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The Voice of Age

The Voice of Age photojournalist project, jointly funded by Creative NZ and Age Concern, profiled a cross-section of the older community of Christchurch. The project acted as a gathering point for memories of historic Christchurch which was so dramatically impacted by the quakes, and also as a voice for the older community in a time of uncertainty and change in the city. The exhibition was hosted by the Christchurch City Council, and six of the profiles were published in North & South magazine.  

Ngaire Mahoney : "I’m 96 and if I have a choice I would prefer not to be here when I reach 100.  There really is a thing as living too long. I do enjoy the daily clue cracker however.  If I can’t do it I will put it aside and revisit it again sometime.  I make a point of never looking at the answers, even if I can’t solve it.  What would be the point of that?"

John Shanks : "A memorable pastime was visiting a friend on Sunday afternoons for singing sessions. He had constructed a homemade organ with the blowers made out of discarded vacuum cleaners.  A group of us would sing our way through the Presbyterian hymnbook in four-part harmony and roll round in laughter, having generated our own fun."

Mereana Mokikiwa : "My most notable incident was taking a call from Sir Ed Hiliary’s mother who wanted to talk to the Press for breaking news of the Everest conquest.  I didn’t realise who she was, and let her know she was just going to have to wait in the queue like everyone else. Of course I got a huge telling off for that one."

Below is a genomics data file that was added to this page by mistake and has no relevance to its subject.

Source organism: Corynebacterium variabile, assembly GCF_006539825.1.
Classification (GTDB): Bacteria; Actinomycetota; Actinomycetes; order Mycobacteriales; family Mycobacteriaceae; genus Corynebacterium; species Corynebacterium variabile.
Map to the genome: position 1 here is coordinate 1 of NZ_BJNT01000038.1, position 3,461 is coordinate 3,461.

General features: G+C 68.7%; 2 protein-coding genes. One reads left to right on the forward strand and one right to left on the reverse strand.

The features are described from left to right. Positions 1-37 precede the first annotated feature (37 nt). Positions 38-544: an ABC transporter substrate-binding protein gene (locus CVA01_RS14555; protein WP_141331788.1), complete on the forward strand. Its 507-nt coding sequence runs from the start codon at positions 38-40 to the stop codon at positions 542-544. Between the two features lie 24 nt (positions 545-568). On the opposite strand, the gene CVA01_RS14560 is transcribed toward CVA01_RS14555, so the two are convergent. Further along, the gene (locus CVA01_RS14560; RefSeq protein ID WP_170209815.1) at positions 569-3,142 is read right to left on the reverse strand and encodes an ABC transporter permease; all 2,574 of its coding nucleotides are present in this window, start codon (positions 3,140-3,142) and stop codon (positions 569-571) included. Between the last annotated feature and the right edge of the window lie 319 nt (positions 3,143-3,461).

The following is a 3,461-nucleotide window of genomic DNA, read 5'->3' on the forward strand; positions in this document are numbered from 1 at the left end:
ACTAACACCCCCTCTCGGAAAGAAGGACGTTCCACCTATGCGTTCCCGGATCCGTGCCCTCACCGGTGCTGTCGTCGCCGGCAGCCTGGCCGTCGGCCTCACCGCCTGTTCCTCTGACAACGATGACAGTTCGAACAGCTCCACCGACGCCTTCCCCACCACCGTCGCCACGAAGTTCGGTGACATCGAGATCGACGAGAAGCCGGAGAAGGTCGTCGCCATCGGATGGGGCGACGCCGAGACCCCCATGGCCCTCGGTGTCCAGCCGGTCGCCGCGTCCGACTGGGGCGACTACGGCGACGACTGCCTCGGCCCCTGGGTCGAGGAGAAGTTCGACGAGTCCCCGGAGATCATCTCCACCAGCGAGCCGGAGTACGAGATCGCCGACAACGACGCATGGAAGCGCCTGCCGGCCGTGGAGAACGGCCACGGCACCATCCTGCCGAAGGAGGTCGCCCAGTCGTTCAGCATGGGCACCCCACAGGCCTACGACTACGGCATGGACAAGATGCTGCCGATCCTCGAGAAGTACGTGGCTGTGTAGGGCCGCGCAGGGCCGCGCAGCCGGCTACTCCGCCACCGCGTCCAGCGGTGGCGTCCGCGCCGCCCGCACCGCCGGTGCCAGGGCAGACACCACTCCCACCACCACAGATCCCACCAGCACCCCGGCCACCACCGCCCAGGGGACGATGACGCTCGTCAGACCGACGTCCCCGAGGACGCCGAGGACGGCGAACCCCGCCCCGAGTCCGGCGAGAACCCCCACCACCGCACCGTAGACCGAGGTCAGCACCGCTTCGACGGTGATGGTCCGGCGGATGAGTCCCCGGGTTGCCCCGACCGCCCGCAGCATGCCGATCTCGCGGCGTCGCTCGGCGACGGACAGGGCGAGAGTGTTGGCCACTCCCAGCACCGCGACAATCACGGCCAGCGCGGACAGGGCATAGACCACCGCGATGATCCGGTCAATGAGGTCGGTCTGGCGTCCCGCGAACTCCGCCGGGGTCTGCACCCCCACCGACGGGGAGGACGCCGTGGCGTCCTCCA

Guinevere Eves-Newport : "On our honeymoon in 1968 we came to Christchurch and never left.  I fell in love with the gardens and flowers of the city. In Samoa we would always go to work with a flower in our hair because it brightens up the face.   Once I picked a flower from a garden for my hair in Wellington, and the police were called. I had no idea as in Samoa we are able to pick flowers from any garden for this purpose."

Hughie Gilmore : "I met June at the Loons Club in Lyttelton and it was love at first sight. We had four boys, and the same cow provided milk for them all as babies. Winters could be harsh and it was not uncommon for three frosts to sit on top of each other. The hayshed received the most sunlight in winter, so June spent a lot of time knitting there."

Alan Burt : "We had lived in our home on Avonside Drive for thirty three years before the earthquakes. Our life changed overnight. It was a rotten time. It has been enormously difficult dealing with the loss of our garden and neighbours. We didn’t want to buy another house and have ended up in a retirement village. It’s okay here, but we wouldn’t have chosen this. We just have to keep going with the flow of change."